A Lovely Way to Burn: Lukewarm post-apocalyptic lit

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A Lovely Way to Burn by Louise Welsh speculative fiction book reviewsA Lovely Way to Burn by Louise Welsh

Post-apocalyptic literature is having a bit of a moment. This is probably because you can’t call anything dystopia anymore without someone rolling their eyes, but still. Louise Welsh’s contribution to the genre is A Lovely Way to Burn, in which a flu pandemic (kind of grossly nicknamed “the sweats”) is wreaking havoc on the human race. Welsh’s tale is set in contemporary London and it’s all her heroine, Stevie Flint, can do to try and survive the descent into chaos.

The novel opens (in truly British fashion) with the Tory MP for Hove sunning himself in a deckchair in the back garden of his residence on the river Thames. He then proceeds to load up his gun and open fire on the tourists, ploughing down six holidaymakers. The scene then cuts to a hedge-fund manager for a bank, who opens fire in a crowded tube carriage on the Underground. Next a cleric goes on a killing spree. The matter-of-factness of the massacres and the mild-mannered Englishmen that carry them out are truly unsettling and it’s as good a hook for a novel as I’ve ever read.

Enter Stevie Flint, ballsy heroine and ex-journalist who works as a presenter on a low-budget shopping channel. We first meet her as she is stood up, waiting for a date with her attractive (if emotionally absent) surgeon boyfriend, Simon Sharkey. Simon doesn’t show up, but with good reason: he’s dead. With the sweats gripping London, his death is just one amongst thousands and thousands, but Stevie is convinced he didn’t die of the flu. She is sure there is something darker at play here and she is determined to find out what it is.

fantasy book reviews science fiction book reviewsNot only has her boyfriend died (and possibly been murdered) but Stevie herself comes down with the killer virus that is wiping out citizens of London and other capital cities around the world. After a terse few days (and a lot of soiled bedding) Stevie emerges as one of the only survivors. Luckily, this enables her to pursue the mystery of Simon’s death, and it becomes apparent that he was embroiled in far more dodgy dealings than he’d ever let on to Stevie. Now she must evade the stalkers that are after her and try and outsmart Simon’s sinister colleagues.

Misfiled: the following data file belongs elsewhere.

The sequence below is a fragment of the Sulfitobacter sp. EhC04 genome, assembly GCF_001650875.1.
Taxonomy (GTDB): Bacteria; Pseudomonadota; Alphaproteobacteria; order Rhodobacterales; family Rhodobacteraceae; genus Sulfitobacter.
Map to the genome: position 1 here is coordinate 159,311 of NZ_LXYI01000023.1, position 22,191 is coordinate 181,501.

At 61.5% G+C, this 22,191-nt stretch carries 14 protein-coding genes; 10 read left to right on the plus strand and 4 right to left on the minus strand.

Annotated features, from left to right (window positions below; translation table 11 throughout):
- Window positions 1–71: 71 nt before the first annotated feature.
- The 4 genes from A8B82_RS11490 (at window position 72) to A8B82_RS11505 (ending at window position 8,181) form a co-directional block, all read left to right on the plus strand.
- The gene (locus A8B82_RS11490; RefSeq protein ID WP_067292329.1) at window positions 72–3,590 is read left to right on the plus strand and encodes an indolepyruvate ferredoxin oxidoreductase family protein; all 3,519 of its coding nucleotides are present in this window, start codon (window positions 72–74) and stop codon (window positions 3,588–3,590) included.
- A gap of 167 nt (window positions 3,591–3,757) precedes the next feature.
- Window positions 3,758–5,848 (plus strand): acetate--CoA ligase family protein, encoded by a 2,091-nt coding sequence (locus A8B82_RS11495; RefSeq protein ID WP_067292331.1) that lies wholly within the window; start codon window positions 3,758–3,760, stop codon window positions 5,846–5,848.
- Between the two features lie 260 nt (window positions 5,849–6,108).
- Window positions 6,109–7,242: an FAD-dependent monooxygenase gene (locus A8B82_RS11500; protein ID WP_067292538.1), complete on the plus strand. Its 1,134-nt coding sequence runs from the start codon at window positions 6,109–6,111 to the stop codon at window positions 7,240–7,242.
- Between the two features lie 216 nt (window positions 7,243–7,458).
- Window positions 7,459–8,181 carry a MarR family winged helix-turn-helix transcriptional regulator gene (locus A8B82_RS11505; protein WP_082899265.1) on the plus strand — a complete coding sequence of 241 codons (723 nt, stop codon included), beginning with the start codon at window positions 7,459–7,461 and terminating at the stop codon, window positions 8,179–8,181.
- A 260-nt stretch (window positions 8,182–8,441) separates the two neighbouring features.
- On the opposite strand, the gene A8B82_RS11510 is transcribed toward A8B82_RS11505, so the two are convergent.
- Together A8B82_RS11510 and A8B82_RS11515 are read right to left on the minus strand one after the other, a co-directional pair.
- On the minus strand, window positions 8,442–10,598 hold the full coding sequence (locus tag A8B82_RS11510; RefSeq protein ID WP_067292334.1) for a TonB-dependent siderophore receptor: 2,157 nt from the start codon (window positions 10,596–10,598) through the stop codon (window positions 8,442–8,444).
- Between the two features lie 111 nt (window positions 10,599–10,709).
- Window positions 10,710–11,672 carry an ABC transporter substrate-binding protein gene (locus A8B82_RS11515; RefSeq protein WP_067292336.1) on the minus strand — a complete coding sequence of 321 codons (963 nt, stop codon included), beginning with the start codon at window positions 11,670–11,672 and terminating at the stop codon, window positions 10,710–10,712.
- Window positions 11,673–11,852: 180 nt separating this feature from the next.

After a hugely promising opening, it seems the rest of the novel can’t quite live up to its beginning. Yes, Stevie is feisty and gutsy and ticks all the boxes for the strong female lead, but there is something a bit flat about her and around two-thirds of the way through A Lovely Way to Burn she somehow lost my attention. This was, in part, due to the dodgy similes that absolutely plagued this book (see what I did there? If you think that was bad, the similes are worse). It felt as though the novel was being driven by the plot alone, with action scene after action scene eventually culminating in an exhausting ending.

A Lovely Way to Burn is the first instalment of a trilogy, which perhaps explains the somewhat unsatisfying ending. Certain questions would, naturally, need to be left unanswered, but I can’t help feeling a little cheated by how stingy Welsh has been in tying up plot threads. The novel was also released in the same year as Emily St John Mandel’s Station Eleven, which no book was ever really going to measure up to. Nonetheless, if post-apocalyptic lit is your thing, A Lovely Way to Burn is a solid addition to the genre. Just don’t read Station Eleven first…


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RACHAEL “RAY” MCKENZIE, with us since December 2014, was weaned onto fantasy from a young age. She grew up watching Studio Ghibli movies and devoured C.S. Lewis’ CHRONICLES OF NARNIA not long after that (it was a great edition as well — a humongous picture-filled volume). She then moved on to the likes of Pullman’s HIS DARK MATERIALS trilogy and adored The Hobbit (this one she had on cassette — those were the days). A couple of decades on, she is still a firm believer that YA and fantasy for children can be just as relevant and didactic as adult fantasy. Her firm favourites are the British greats: Terry Pratchett, Douglas Adams and Neil Gaiman, and she’s recently discovered Ben Aaronovitch too. Her tastes generally lean towards Urban Fantasy but basically anything with compelling characters has her vote.

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3 comments

  1. I think there could be an interesting study done of the types of apocalypses we have in fiction. In the 60s thru the 80s, they were almost all thermo-nuclear; pollution and habitat degradation got a nod for a while, and now killer viruses are the rage. Nice reflection of fiction serving its purpose by showing us what we fear and how we interact with it.

    Time portals that bring dinosaurs into our midst never really swept the post-apoc sub-genre.

    (Yes, I do know I’ve over-simplified.)

    • That’s a really interesting observation, and don’t forget the zombies – I feel like they’re making a comeback too. Marion, there is a definite gap in the market for time portals and dinosaurs. I think it is begging to be filled

      • Oh, yes, zombies, combining both the fear of disease and the capitalistic fear of economic failure. How could I forget?

        Yes, people wanting to read about time portal and dinosaurs rampaging through their quiet neighborhoods have been under-served lately.

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